Victor Reppert: “I must say I don't understand the fuss about Frankfurt's counterexamples…Look, don't these examples all founder on a failure to distinguish between choosing freely and carrying out the choice effectively.”
Far from failing to draw that distinction, it seems to me that these examples are designed to reinforce that distinction.
“In the cases given, isn't it the case that you could have chosen otherwise. You have what is ex hypothesi a libertarian free choice. Of course, if you had chosen otherwise, unbeknownst to you, you would have been prevented from carrying out the choice. But the choice was free.”
Why is it morally significant to have the ability to carry out a choice that you chose to bypass in favor of another choice?
A king offers a suitor an apparent choice between two daughters: the blond and the redhead. Unbeknownst to the suitor, the king has no intention of allowing his blond daughter to marry the suitor.
But, as it turns out, the suitor is only interested in the redhead. So, in that case, what does it matter if the suitor was never able to execute the alternative?
That would only be morally significant if he chose to marry the blond, but was unable to carry out his wish.
How does it impose a morally significant infringement on my freedom of choice if, unbeknownst to me, I’d be prevented from acting on a choice I never chose to act on?
“It is in the last analysis unfair to punish (or reward) someone for the inevitable results of past causes.”
That’s a rather sweeping statement. Suppose I get drunk. I then drive home. On the way home I hit a pedestrian at a crosswalk.
Is it unfair if I’m punished for manslaughter or vehicular homicide? My intoxication inevitably impaired my driving skills. But am I not responsible for getting drunk and driving drunk?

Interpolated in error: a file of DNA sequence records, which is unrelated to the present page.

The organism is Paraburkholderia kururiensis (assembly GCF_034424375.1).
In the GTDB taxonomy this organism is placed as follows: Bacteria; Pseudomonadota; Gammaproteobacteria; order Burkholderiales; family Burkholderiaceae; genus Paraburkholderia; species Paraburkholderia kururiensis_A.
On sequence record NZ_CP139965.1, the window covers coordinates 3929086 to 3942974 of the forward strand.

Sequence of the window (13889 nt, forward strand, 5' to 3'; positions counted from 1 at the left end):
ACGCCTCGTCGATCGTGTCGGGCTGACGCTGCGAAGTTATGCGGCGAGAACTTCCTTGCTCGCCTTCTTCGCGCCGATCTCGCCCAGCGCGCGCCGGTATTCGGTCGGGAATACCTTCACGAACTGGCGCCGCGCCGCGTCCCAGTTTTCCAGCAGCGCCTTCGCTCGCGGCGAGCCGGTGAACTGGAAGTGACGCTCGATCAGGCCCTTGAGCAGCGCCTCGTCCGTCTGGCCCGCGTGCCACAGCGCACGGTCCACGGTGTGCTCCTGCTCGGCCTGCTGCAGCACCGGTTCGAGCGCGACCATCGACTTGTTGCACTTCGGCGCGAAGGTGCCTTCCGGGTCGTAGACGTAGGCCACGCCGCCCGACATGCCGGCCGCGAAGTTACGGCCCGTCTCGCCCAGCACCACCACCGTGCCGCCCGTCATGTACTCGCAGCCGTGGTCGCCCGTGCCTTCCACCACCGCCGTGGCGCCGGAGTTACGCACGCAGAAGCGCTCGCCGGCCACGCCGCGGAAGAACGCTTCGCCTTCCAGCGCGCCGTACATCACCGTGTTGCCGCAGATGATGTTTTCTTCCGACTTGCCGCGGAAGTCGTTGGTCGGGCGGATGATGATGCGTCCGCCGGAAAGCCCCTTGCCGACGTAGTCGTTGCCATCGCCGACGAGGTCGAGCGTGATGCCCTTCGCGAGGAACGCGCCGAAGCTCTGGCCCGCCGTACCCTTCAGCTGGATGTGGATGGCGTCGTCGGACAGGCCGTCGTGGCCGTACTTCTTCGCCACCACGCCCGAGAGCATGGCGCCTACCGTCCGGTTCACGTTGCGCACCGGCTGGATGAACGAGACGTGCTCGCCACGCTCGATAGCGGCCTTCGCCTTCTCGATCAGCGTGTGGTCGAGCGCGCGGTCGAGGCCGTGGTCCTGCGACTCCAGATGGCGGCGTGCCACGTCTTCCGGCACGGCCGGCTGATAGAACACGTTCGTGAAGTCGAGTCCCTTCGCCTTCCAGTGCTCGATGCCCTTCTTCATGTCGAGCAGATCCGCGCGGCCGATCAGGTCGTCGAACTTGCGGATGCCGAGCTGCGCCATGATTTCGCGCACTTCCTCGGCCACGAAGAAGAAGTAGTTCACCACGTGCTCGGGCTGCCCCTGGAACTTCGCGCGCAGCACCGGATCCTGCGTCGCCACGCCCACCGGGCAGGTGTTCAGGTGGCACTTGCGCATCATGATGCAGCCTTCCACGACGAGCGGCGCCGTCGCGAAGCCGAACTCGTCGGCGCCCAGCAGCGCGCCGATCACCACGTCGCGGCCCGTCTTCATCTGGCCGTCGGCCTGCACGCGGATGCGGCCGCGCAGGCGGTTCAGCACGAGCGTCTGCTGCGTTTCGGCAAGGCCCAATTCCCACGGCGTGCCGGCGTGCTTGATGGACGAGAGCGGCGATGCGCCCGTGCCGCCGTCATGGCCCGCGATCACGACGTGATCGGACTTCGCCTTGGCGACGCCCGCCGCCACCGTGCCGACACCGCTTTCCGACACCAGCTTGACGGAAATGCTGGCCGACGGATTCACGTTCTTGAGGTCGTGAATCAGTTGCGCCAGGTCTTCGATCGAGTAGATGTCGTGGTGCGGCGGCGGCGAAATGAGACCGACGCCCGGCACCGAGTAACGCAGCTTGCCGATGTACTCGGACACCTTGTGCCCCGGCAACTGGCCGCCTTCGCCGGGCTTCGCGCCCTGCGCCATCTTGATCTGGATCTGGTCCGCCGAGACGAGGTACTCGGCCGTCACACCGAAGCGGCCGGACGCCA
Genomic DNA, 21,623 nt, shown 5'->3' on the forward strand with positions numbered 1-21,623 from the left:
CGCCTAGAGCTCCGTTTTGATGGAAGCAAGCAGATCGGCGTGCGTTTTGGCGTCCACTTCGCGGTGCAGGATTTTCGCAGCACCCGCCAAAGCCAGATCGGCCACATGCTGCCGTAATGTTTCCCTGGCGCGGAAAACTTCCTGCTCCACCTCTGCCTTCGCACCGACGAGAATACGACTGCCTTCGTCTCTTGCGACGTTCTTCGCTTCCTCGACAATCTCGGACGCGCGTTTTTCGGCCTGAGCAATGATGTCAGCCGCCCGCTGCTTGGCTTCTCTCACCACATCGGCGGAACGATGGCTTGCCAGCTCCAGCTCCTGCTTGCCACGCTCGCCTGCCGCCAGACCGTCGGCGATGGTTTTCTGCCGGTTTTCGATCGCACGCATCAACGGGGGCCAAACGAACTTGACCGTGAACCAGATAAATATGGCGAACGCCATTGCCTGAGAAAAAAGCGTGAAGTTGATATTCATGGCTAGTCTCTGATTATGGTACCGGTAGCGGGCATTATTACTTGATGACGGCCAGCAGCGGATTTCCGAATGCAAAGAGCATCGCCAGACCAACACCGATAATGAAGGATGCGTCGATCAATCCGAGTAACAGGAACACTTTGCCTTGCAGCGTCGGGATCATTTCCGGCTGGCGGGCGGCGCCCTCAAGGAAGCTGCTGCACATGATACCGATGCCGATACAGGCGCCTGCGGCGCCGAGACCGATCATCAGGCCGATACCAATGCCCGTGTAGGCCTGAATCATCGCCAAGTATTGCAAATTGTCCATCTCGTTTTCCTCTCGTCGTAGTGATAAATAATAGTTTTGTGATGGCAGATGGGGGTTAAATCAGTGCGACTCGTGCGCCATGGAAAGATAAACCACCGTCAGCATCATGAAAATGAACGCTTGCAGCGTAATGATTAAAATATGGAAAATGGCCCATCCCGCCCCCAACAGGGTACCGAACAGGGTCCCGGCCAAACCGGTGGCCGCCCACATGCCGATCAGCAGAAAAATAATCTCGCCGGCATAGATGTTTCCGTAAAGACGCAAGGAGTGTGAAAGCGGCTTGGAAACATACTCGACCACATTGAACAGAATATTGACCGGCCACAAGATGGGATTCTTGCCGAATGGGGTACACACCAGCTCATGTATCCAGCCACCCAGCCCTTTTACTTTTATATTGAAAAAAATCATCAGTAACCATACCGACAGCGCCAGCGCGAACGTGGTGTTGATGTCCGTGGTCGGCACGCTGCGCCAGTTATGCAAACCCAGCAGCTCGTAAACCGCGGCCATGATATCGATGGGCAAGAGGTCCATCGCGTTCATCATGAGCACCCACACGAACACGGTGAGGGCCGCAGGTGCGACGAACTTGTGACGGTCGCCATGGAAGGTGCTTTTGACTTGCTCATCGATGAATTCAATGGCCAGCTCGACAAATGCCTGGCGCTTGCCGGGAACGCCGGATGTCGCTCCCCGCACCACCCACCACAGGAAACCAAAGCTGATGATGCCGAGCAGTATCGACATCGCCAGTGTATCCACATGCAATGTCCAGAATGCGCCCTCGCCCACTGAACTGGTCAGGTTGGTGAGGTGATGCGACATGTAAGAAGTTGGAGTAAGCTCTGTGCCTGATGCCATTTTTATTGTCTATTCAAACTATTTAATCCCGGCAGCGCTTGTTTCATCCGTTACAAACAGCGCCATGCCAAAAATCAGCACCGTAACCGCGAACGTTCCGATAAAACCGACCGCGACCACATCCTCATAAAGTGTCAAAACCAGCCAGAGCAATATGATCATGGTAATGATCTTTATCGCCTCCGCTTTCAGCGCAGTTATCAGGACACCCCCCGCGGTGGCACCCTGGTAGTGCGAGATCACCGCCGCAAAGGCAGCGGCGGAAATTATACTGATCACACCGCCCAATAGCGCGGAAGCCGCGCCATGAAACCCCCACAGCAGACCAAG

Will Reppert say the accident was not inevitable? So what? The accident doesn’t have to be inevitable for me to be culpable. I’m culpable because I took an unnecessary risk.
Will Reppert say that driving drunk is not an inevitable result of getting drunk? But in my inebriated condition, I lack the judgment to refrain from driving drunk.
“But there is a degree of punishment each crime deserves. But no crime ever deserves an infinite penalty. On a retributive view of hell, at least according to most Calvinist theology I have run across, sin, all sin, even the sin of our federal head Adam, deserves an infinite amount of punishment.”
I’ve already responded to this objection. When Reppert raises an objection, one or more of his opponents respond, and he exhumes the same objection the next time around as if nothing was said by way of reply, that reflects poorly on his quest for the truth.
If Reppert is going to say that eternal punishment disproportionate to the sin, then it’s incumbent on him to state what, exactly, would constitute a proportionate penalty. It won’t do to keep speaking in the abstract.
Let’s say a pedophile kidnaps a five-year-old girl from the playground. Over the next two months, he rapes her, sodomizes her and tortures her before he finally buries her alive.
According to Reppert, what punishment does the pedophile deserve? What kind of punishment? For what duration? If Reppert were God, what would he do to the pedophile?